Why I “Trust” that these characters are similar.

When first watching the film Trust, I walked out of the lecture hall confused but in wonder of what would happen next. I then started to see patterns of how Matthew’s character related to Mersault. The part that really set off this idea in my head at first was when Matthew had the hand grenade with him at all times. I saw his view of life from the eyes of Mersault who also had a perspective of an existentialist.

But what really stood out to me in the film was the use of language and just overall how the movie was foreseen. I really thought of this movie as confusing, because the situations were things that would happen in real life, but how they were carried out seemed different to me. I especially thought conversations between Maria and Matthew were interesting. I noticed them interrupting each other and just when I didn’t think they had a strong connection, they were kissing and Matthew was proposing to Maria. Existentialism in the movie came towards the end when Matthew was going to blow up part of the factory and commit suicide. This showed that Matthew was impulsive like Mersault was. Both characters had their own flaws which it seemed they would both dwell on, therefore causing them to think of life negatively. Even though these characters are similar, the overall language of the two stories is very different, the book being more straight forward versus the movie keeping you guessing and in wonder of what exactly was going on.

Exit West – Seperation


Exit west continues this Idea of two different lifestyles coexisting against one another. These two different Ideas separate each other. Nadia, a free spirit away from her family and disconnected from what she is supposed to be. Saeed, very much connected to his family and very appreciative of what he has. The two half’s separate each other, Though not the way one may think. The separating between the two wasn’t negative, it was positive and allowed both of them to learn from each other. Nadia learned of the sweat comfort one could give if you let another in. Saeed learned the struggle some had to face in order to live, Saeed learned about the changing environment and how to stay connected to one’s family even if separated by miles of space. We both see two different life styles and two different ways of living but in the end both Nadia and Saeed stay together and live off each other. These two people instead of being separated a pushed away because of their differences they are connected by their differences and are learning from one another.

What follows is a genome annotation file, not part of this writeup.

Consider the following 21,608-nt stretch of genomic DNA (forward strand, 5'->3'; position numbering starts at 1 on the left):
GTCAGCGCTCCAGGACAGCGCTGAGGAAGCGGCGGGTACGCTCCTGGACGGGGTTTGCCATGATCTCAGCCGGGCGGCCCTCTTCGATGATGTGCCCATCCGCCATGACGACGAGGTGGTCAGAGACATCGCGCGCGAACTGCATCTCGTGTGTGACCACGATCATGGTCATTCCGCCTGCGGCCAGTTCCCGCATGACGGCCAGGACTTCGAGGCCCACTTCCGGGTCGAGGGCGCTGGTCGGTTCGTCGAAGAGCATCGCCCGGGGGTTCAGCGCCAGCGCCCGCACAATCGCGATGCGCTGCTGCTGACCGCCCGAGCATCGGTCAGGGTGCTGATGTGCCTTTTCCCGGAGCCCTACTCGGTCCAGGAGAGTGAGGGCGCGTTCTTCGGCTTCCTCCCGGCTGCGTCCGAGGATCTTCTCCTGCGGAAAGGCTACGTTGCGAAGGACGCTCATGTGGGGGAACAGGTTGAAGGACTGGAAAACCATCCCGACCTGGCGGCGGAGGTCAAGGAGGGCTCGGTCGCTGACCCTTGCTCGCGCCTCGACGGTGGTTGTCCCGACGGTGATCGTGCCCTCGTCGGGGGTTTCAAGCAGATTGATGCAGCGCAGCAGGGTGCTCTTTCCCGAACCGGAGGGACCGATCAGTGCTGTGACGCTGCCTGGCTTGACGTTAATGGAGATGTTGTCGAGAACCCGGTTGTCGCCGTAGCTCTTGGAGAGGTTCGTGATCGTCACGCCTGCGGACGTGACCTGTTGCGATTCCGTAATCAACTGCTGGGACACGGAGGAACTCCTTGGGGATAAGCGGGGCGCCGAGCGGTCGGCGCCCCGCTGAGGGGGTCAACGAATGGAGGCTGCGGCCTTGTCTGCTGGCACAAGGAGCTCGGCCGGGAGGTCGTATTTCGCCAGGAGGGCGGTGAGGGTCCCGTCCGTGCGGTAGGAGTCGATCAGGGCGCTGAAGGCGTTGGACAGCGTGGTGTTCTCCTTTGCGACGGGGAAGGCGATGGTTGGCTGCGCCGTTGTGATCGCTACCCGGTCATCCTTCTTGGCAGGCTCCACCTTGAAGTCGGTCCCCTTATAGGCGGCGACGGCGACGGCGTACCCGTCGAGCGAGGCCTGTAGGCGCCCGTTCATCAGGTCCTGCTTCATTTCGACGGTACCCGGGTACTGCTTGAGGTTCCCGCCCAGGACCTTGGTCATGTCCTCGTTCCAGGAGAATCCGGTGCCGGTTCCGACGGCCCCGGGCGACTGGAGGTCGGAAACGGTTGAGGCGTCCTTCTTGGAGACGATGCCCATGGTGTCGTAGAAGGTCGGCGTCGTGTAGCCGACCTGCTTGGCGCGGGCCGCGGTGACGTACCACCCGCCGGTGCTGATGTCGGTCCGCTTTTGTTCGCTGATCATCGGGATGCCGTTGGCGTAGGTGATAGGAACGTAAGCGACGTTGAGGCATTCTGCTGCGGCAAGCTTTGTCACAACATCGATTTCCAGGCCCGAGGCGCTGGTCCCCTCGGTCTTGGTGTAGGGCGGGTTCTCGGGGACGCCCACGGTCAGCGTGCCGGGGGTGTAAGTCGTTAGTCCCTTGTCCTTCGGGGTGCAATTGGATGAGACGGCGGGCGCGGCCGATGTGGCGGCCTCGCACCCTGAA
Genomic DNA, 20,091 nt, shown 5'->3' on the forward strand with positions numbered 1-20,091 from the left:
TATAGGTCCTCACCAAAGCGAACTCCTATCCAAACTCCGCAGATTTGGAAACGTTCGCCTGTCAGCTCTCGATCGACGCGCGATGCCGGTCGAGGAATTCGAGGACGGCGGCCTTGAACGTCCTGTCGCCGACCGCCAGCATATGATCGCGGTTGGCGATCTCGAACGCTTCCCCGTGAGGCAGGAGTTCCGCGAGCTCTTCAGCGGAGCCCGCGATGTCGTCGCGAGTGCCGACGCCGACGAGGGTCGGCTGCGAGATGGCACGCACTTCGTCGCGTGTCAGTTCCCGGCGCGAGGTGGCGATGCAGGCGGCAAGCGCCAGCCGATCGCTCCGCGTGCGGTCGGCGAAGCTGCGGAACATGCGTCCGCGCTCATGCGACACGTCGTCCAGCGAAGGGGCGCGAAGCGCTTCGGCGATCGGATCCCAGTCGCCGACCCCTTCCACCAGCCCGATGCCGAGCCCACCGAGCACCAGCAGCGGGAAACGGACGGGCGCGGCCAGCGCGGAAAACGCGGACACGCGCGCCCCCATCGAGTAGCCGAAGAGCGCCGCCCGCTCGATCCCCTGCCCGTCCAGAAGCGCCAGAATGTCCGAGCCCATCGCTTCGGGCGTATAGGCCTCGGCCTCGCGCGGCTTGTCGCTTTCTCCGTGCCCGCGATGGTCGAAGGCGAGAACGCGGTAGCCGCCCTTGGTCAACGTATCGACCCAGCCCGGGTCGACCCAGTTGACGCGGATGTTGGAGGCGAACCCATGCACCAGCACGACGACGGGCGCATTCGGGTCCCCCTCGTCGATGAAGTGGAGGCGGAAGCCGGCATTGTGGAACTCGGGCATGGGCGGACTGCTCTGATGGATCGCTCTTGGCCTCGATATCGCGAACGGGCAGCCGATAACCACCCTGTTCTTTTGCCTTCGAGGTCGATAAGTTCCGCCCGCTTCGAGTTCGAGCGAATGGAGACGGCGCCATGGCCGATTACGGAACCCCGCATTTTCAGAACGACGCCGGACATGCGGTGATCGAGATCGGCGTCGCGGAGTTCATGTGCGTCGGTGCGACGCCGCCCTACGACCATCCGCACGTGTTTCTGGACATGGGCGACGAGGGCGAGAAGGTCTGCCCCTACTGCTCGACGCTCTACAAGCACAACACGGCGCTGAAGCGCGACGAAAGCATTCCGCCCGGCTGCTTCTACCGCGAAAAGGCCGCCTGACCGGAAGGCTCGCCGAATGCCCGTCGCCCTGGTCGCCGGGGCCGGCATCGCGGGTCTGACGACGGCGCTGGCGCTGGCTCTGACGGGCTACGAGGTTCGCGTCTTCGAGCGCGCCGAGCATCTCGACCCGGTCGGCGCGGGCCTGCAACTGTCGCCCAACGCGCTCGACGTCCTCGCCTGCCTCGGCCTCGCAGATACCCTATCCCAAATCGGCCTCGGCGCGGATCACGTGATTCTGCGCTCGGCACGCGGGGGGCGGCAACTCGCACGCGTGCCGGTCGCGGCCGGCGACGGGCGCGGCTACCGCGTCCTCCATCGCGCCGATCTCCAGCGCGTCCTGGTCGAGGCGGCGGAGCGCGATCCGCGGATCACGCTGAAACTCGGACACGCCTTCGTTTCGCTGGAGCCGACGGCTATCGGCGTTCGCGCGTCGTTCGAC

Exit West and Escape

“Exit West” Is a great novel by Mohsin Hamid that features lots of different themes. One common theme that I saw a lot of in the book was escape, with lots people using the magical doors to escape from one place to another.

My favorite sentence that encapsulates this is, “All their doors remained simple doors, on/off switches in the flow between two adjacent places, binary either open or closed, but each of their doors, regarded thus with a twinge of irrational possibility, became partially animate as well, an object with a subtle power to mock, to mock the desires of those who desired to go far away, whispering silently from its door frame that such dreams were the dreams of fools.” (73). I really like this sentence because it shows Nadia and Saeed’s home and desire to escape, even to the point of believing in magical doors.

Interconnection Through Media

Throughout Exit West, Nadia and Saeed are confronted with disconectivity due to the lack of cellular reception. At the beginning of their relationship when the war isn’t too severe, the two can plan meetups, discuss their wellbeing, and have a presence in each other’s lives when they’re separated. As the severity of the war results in increased government control, Nadia and Saeed’s connection is limited to face-to-face interactions. They had to plan ahead and make their time spent together worthwhile.